19 March 2019
Scitech’s science, technology, engineering and maths (STEM) careers show, ‘Beyond the Beaker’, will be travelling to eight high schools in the South West region from 26 March - 5 April.
Addressing the importance of STEM education and skills for career prospects, the tour will reach more than 670 students from Nannup District High School, Boyup Brook District High School, Bridgetown High School, Kearnan College, Manjimup Senior High School, Pemberton District High School, Northcliffe District High School and Denmark Senior High School.
This program is made possible by Scitech’s long-standing partnership with Chevron, and tours regularly to different parts of the state, inspiring Western Australian secondary students to embrace a STEM enabled future.
It has been identified that 75% of the fastest growing jobs now require STEM skills, and while Western Australians are preparing for these changes, programs such as Beyond the Beaker are immensely important for secondary students transitioning into the workforce of tomorrow.
Ms Deb Banning (formerly Hancock), Scitech Chief Executive Officer said, “’Beyond the Beaker’ focuses on equipping participants with the 21st century skillset needed for the future’s fastest growing job. These skills have been defined as creativity, collaboration, communication, critical thinking and problem solving and are inherent in STEM learning.”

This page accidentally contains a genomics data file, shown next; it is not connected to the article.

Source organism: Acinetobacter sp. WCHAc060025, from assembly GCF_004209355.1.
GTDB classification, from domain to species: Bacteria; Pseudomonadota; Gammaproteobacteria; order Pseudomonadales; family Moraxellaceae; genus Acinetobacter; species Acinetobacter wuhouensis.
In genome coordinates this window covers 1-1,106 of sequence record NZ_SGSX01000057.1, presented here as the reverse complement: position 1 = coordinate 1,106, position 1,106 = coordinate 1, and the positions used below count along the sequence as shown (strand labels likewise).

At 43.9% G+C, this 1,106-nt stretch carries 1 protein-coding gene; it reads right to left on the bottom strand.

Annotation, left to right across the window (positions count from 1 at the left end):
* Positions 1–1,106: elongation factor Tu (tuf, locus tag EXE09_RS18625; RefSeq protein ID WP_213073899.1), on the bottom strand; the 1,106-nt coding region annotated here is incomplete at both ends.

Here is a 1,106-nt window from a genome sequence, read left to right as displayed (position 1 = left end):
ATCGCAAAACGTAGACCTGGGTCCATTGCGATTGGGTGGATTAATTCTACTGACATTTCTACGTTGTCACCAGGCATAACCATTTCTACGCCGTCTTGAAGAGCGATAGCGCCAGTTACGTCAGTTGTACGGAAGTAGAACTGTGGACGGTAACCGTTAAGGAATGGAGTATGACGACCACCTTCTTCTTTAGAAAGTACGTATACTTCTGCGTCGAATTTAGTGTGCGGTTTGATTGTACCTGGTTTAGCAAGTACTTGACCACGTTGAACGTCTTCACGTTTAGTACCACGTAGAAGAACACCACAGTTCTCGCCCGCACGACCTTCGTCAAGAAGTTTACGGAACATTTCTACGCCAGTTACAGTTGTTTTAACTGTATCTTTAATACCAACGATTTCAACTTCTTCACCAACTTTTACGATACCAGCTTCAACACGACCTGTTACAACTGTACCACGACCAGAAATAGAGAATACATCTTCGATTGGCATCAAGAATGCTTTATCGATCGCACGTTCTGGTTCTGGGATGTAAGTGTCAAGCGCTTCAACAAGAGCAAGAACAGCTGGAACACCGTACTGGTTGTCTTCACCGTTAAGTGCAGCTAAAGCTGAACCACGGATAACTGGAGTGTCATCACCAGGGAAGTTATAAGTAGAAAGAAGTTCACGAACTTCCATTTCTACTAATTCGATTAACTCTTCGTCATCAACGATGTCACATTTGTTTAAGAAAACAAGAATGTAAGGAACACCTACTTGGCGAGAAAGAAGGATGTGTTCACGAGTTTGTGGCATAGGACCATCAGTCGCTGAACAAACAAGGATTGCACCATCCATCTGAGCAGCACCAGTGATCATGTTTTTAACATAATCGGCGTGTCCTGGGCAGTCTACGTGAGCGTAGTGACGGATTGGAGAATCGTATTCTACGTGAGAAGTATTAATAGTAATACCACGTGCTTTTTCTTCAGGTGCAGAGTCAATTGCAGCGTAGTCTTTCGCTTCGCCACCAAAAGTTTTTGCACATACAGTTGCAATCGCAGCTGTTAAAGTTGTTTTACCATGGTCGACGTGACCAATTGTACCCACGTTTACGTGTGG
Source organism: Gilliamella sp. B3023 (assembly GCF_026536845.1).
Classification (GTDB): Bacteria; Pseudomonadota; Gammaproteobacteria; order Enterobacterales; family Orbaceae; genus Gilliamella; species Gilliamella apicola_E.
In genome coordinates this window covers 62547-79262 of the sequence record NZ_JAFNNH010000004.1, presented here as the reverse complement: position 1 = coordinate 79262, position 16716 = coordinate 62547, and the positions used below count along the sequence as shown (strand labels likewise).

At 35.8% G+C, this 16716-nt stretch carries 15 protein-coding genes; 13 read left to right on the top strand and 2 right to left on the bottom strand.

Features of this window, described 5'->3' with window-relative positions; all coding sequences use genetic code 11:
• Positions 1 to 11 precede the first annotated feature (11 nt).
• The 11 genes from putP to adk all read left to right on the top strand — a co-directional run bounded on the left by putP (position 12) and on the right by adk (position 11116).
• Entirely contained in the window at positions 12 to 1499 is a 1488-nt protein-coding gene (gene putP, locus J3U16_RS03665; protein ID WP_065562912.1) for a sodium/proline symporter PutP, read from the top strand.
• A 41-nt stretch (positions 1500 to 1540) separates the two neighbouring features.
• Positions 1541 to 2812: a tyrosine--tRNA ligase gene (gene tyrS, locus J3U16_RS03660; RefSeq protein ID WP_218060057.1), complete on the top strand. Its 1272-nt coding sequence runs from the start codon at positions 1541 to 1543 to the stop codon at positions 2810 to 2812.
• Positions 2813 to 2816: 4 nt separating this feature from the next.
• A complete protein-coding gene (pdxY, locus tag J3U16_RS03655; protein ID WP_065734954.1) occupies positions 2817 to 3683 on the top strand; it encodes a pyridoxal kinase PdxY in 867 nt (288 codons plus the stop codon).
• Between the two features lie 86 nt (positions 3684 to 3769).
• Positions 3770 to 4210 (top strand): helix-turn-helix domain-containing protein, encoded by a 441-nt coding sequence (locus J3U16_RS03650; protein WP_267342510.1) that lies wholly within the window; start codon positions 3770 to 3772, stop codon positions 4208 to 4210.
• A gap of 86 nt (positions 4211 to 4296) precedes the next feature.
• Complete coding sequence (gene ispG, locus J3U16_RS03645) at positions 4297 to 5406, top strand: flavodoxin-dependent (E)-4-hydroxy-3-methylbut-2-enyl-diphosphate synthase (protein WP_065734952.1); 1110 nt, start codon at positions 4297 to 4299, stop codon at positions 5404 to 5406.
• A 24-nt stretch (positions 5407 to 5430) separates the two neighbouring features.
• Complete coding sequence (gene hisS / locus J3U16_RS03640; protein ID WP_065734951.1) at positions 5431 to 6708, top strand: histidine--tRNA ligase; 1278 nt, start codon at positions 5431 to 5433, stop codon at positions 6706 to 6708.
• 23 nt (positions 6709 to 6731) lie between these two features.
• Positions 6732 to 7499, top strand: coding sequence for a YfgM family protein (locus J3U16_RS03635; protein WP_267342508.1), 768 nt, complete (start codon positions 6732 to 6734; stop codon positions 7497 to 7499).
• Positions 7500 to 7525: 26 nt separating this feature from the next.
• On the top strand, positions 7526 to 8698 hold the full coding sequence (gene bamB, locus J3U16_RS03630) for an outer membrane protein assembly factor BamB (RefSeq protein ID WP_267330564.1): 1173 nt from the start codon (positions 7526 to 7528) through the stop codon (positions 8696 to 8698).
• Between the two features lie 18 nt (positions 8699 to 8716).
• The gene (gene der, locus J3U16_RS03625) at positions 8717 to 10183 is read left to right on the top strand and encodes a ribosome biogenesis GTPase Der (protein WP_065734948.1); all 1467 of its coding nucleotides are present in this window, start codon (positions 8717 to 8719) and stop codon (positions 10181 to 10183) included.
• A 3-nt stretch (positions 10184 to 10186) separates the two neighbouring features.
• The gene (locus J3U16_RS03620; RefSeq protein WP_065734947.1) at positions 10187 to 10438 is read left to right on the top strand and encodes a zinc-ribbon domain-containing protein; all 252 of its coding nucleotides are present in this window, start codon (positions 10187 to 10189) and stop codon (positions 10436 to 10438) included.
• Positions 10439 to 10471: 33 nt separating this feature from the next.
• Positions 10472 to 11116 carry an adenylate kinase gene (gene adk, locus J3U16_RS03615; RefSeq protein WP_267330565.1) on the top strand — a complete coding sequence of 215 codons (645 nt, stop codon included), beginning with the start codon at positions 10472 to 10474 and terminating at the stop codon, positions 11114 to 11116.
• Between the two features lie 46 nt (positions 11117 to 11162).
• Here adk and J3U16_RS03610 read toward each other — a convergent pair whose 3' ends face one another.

“Today’s young people are already described as ‘digital natives’ and our ‘Beyond the Beaker’ program encourages them to embrace their digital skills and leverage them for a future in numerous STEM-related career paths.”
Beyond the Beaker incorporates emerging topics such as self-driving cars, life-saving drones, big data and artificial intelligence (AI). It also demonstrates how STEM skills are relevant to so many career avenues, from health and sports, to automation and the arts.
The hands-on demonstrations include a teacher versus student texting competition using a blank smartphone keyboard highlighting the difference between generational tech abilities and experimenting with drawing on an iPad while an AI program attempts to guess what students are creating before they finish. A 3D printed prosthetic hand highlights one of the many ways STEM skills and cutting edge technologies can be used to make a difference in our changing world.